Sysop vs. Liberty (was Re: How To Live In A Simulation)

From: Gordon Worley (
Date: Thu Mar 15 2001 - 15:08:28 MST

At 4:38 PM -0500 3/15/01, Eliezer S. Yudkowsky wrote:
> > How do you even know or enforce what someone else does with their
>> computronium?
>You own and control your own computronium, but you control it through the
>Sysop API, and trying to violate citizenship rights will result in an API
>error. If we're in a sim with no citizenship rights, then we are so
>totally, utterly screwed that there is really very little that I can think
>of to do about it.

This is what bugs me the most about the Sysop and everything related
to it (e.g. Friendliness, etc.). *My* nanobots are going to create
*my* computorium, only to have the Sysop say, sorry, you can't do
that because it's not very Friendly, despite the fact that this is
still *my* computorium. In my opinion, most of the problems
throughout history stem from the fact that someone else was trying to
control resources that don't belong to them and have resulted in a
mentality that is detrimental to free society, almost forcing the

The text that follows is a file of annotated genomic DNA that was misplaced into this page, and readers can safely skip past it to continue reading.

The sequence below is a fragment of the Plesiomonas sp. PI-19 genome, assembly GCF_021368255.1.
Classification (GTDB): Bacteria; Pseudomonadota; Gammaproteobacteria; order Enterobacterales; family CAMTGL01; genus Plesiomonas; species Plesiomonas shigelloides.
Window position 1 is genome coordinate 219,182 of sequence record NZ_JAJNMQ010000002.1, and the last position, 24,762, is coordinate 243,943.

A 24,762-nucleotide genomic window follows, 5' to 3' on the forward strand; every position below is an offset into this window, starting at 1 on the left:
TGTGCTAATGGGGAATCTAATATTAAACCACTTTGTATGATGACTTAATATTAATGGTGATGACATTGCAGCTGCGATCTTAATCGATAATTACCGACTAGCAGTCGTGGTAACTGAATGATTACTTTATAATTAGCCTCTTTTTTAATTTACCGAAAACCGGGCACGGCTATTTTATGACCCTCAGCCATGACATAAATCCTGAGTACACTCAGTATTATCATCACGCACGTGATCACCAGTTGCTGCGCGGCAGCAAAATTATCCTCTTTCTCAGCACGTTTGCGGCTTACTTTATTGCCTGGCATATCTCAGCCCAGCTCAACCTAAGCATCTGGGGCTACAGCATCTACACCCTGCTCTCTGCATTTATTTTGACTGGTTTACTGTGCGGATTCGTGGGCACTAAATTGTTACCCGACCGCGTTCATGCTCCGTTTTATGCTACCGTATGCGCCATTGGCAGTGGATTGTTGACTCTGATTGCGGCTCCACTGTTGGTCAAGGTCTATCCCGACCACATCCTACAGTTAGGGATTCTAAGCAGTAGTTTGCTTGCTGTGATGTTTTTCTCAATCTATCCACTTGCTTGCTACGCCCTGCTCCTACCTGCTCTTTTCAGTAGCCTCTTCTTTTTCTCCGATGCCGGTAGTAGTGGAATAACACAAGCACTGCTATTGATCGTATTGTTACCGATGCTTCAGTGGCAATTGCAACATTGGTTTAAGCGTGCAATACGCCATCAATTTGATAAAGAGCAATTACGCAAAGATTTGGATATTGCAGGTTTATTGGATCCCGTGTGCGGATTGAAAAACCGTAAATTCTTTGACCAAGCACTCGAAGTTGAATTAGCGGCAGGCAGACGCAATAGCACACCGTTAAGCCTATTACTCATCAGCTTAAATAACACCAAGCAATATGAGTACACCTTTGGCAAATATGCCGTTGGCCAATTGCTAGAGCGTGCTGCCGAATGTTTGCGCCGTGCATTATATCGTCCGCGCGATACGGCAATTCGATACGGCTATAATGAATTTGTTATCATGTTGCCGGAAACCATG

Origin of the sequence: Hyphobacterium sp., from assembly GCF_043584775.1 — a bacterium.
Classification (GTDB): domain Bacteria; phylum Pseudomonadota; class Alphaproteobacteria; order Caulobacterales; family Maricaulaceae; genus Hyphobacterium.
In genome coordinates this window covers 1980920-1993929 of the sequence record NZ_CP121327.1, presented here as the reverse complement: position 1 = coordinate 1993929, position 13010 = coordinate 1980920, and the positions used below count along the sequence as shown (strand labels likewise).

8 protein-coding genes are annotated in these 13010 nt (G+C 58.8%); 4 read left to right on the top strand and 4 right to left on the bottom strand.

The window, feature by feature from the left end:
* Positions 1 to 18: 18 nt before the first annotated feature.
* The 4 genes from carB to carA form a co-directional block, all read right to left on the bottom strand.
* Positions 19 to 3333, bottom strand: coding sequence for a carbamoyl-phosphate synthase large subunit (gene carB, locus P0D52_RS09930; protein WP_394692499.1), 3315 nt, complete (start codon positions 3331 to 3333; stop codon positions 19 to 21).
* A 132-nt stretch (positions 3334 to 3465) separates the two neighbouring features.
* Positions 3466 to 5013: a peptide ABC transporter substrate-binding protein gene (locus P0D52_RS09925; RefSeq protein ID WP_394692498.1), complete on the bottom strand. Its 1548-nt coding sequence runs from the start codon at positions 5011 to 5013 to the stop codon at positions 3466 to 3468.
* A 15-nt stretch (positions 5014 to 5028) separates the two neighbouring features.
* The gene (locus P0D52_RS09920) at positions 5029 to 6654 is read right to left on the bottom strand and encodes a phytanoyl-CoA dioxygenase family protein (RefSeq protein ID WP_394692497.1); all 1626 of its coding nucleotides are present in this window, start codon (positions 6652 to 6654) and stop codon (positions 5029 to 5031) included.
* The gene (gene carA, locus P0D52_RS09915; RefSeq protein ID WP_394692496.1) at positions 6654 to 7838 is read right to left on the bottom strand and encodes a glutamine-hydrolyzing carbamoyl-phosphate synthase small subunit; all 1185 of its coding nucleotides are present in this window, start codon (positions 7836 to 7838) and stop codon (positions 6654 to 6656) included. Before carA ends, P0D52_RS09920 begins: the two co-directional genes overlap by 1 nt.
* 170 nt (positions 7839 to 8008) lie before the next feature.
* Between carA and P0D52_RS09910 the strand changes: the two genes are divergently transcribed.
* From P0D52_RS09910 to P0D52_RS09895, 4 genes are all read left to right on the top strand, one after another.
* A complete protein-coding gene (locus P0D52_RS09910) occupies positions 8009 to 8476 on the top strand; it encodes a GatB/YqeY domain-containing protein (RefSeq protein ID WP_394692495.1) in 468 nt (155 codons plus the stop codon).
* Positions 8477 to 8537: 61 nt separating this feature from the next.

continuation of the system because most people are not able to think
of the best actions they could make if they were free to do so,
unless they are throughly re educated. With SIs, re education should
not take much time at all, just a little re coding. This will be
even easier with AIs, who can be designed from the ground up not to
learn how to act when someone else is in control of vis resources.
Hopefully, most everyone on this list has already accepted that
anarchy results in optimization. With the intelligence of SIs and
their speed of thought, common arguments against anarchy (sure, it
optimizes, but people are too stupid and too slow for it to work
effeciently, which are only half true anyway) are beaten.

Maybe it comes down to making this choice: would one rather live
free yet at the risk of destruction or inside a cage but safe from
all but universe level destruction. I have chosen the former, but
maybe Eliezer has chosen the latter.

Of corse, either choice is better than what we have now: a cage with
sharp spikes sticking inwards that could kill at any time. :-/

Gordon Worley
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